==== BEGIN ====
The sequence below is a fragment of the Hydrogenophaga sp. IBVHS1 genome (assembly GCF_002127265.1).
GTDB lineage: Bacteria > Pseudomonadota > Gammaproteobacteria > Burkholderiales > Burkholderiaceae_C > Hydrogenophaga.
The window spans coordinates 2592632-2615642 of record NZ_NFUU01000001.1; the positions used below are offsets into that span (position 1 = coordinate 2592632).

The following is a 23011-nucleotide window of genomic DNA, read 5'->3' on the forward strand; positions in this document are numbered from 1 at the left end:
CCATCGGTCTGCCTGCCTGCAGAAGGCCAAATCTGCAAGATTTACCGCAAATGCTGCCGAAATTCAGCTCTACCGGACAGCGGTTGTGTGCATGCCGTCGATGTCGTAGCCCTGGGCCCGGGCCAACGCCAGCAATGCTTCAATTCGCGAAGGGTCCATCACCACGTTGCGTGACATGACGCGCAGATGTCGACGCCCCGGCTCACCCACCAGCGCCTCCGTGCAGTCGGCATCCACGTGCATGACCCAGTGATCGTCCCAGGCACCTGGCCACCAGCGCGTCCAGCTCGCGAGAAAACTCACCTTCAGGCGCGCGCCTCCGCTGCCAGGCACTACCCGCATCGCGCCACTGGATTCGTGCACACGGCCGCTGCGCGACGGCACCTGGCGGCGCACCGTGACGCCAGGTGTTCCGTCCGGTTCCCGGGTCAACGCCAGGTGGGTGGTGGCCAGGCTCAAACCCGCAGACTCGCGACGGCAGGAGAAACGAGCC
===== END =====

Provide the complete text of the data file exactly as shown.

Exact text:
The sequence below is a fragment of the Hydrogenophaga sp. IBVHS1 genome (assembly GCF_002127265.1).
GTDB lineage: Bacteria > Pseudomonadota > Gammaproteobacteria > Burkholderiales > Burkholderiaceae_C > Hydrogenophaga.
The window spans coordinates 2592632-2615642 of record NZ_NFUU01000001.1; the positions used below are offsets into that span (position 1 = coordinate 2592632).

The following is a 23011-nucleotide window of genomic DNA, read 5'->3' on the forward strand; positions in this document are numbered from 1 at the left end:
CCATCGGTCTGCCTGCCTGCAGAAGGCCAAATCTGCAAGATTTACCGCAAATGCTGCCGAAATTCAGCTCTACCGGACAGCGGTTGTGTGCATGCCGTCGATGTCGTAGCCCTGGGCCCGGGCCAACGCCAGCAATGCTTCAATTCGCGAAGGGTCCATCACCACGTTGCGTGACATGACGCGCAGATGTCGACGCCCCGGCTCACCCACCAGCGCCTCCGTGCAGTCGGCATCCACGTGCATGACCCAGTGATCGTCCCAGGCACCTGGCCACCAGCGCGTCCAGCTCGCGAGAAAACTCACCTTCAGGCGCGCGCCTCCGCTGCCAGGCACTACCCGCATCGCGCCACTGGATTCGTGCACACGGCCGCTGCGCGACGGCACCTGGCGGCGCACCGTGACGCCAGGTGTTCCGTCCGGTTCCCGGGTCAACGCCAGGTGGGTGGTGGCCAGGCTCAAACCCGCAGACTCGCGACGGCAGGAGAAACGAGCC